I want to use netcat as a TCP-server that reads data from a named pipe. For that I did the following:

Step 1. Created a pipe and the server that uses it as a source

mkfifo /tmp/all.pipe
nc -k -l 8080 < /tmp/all.pipe

Step 2. Created a client that reads the data continuously:

while true; do
    sleep 1;
    echo "Check connection";
    while IFS= read -r line; do
        printf "$line";
    done < /dev/tcp/localhost/8080;

Step 3. Write some data to the pipe:

echo "hello" > /tmp/all.pipe

After execution of these 3 steps the output on the client side was:

bash: connect: Connection refused
bash: /dev/tcp/localhost/8080: Connection refused
Check connection
bash: connect: Connection refused
bash: /dev/tcp/localhost/8080: Connection refused
Check connection

However when I executed the step 3 after this again, the output didn't change. Looks like it happened because the connection was still active, but the new data wasn't passed from the pipe to the nc and then to the client. Why? What can be done to achieve it?

1 Answer 1



nc -k -l 8080 < /tmp/all.pipe

The shell tries to open /tmp/all.pipe and that hangs as there's no process that has opened the named pipe for writing yet.

Since nc has not been started yet, that explains why bash gets a connection refused when trying to connect there.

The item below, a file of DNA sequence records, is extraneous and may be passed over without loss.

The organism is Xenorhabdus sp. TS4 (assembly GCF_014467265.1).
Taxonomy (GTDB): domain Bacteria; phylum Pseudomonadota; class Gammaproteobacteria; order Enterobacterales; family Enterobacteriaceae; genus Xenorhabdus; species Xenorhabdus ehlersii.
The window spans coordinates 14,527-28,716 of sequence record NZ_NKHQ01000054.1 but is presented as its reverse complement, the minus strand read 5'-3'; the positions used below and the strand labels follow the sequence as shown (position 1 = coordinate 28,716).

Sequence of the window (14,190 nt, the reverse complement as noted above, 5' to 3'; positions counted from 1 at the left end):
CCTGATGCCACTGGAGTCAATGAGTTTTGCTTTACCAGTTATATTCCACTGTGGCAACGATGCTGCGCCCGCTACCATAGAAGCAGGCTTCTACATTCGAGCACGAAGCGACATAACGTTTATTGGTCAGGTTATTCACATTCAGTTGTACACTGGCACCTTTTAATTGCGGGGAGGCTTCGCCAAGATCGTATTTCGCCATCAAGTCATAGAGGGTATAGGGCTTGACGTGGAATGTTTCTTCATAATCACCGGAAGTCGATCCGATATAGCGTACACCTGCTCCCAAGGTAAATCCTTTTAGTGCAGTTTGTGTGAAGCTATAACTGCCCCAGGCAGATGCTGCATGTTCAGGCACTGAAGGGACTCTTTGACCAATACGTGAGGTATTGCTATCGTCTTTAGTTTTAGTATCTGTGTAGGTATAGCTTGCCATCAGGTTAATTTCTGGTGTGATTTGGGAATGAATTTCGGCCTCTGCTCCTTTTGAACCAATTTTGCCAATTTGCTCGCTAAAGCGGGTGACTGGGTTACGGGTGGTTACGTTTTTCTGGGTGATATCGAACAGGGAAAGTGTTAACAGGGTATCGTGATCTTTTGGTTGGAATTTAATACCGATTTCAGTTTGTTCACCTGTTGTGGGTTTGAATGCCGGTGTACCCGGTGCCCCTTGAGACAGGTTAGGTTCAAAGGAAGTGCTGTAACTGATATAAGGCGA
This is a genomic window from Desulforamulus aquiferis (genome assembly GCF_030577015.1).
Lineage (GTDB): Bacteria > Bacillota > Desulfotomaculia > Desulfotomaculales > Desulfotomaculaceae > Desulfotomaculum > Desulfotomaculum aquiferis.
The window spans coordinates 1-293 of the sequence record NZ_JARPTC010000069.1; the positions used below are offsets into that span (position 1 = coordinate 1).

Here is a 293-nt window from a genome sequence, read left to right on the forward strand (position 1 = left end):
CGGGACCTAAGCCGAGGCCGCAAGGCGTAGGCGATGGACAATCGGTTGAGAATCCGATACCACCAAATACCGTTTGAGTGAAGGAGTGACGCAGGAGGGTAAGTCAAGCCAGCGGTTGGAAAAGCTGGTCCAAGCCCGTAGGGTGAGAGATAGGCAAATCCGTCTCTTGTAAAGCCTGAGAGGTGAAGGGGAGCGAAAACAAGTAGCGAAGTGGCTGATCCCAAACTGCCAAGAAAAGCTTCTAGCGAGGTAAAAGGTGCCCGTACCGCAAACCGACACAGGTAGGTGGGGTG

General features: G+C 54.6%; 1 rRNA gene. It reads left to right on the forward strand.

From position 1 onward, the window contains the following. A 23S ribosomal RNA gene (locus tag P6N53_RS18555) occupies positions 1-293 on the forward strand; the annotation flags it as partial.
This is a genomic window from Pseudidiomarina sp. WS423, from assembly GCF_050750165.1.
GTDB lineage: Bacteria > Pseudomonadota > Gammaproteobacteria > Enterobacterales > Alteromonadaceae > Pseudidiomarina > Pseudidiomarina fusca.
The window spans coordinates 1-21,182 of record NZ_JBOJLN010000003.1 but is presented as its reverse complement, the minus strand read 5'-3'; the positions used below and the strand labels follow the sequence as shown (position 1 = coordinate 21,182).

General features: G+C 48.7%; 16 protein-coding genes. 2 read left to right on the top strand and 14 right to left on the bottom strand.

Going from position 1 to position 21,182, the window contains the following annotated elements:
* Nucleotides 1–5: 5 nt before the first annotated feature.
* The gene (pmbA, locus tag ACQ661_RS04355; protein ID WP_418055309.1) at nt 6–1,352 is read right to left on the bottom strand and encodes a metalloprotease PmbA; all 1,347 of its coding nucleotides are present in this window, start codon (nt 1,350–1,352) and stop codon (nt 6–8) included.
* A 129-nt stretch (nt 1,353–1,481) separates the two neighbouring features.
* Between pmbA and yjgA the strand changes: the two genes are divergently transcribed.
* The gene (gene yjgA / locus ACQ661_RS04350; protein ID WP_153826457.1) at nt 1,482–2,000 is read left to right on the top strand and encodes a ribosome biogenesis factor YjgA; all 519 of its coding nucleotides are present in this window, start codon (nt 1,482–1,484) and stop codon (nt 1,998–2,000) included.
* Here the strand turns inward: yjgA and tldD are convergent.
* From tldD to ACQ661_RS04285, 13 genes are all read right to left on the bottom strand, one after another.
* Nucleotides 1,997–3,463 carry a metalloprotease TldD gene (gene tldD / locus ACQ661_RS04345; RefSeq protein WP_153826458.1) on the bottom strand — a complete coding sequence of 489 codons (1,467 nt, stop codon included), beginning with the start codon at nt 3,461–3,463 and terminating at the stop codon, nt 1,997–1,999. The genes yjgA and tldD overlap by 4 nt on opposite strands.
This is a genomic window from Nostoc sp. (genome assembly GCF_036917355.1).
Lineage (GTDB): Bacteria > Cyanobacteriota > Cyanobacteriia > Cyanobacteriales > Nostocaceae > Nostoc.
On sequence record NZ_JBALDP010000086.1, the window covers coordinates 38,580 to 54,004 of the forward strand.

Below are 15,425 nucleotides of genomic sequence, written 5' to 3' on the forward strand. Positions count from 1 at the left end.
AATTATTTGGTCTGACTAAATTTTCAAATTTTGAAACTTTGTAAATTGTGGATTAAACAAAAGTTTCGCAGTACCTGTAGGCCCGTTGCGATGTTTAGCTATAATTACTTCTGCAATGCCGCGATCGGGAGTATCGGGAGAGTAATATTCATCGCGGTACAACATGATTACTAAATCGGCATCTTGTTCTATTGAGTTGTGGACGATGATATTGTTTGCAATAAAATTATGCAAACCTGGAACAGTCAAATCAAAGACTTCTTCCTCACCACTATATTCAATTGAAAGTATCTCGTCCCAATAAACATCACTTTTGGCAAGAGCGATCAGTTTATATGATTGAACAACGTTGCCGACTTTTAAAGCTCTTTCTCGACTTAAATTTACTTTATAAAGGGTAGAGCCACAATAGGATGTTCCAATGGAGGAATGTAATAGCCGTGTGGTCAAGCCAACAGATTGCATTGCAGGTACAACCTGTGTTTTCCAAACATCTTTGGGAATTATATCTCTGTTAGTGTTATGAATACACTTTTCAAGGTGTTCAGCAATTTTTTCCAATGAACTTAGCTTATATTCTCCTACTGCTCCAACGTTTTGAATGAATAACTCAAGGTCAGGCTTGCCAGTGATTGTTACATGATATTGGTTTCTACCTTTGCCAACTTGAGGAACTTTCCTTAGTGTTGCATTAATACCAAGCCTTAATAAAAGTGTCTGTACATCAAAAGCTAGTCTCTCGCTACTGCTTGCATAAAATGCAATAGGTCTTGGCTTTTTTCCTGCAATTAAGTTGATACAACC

When you do

echo "hello" > /tmp/all.pipe

Then that's when the first command is unlocked. The pipe is now instantiated.

Then echo writes hello\n there and terminates, at which point the writing end of the pipe is closed, and nc will see end-of-file on its stdin. If you had used cat instead of nc, cat would have terminated.

But for nc, its stdout still goes to the terminal at that point and the TCP connection is still live so even if there's one end that has reached end-of-input, it carries on. If bash sent something on that socket, that would be displayed on nc's stdout for instance.

When you do a second echo something > /tmp/all.pipe, as nc has not closed its fd on the pipe (at least that's the case of the nc from the netcat-openbsd package on Ubuntu, YMMV), that does go through that same pipe that goes live again, but nc has already given up reading from that since it had reached eof earlier.

Easiest here is probably to open the pipe for nc's input in read+write mode so it's instantiated immediately and always live as long as nc lives.

For that, just replace < with <> on the nc command line:

nc -k -l 8080 <> /tmp/all.pipe

Also note that the first argument to printf is the format, you shouldn't have any variable there. If you want to print the input line without the line delimiter, you use:

printf %s "$line"

You must log in to answer this question.

Not the answer you're looking for? Browse other questions tagged .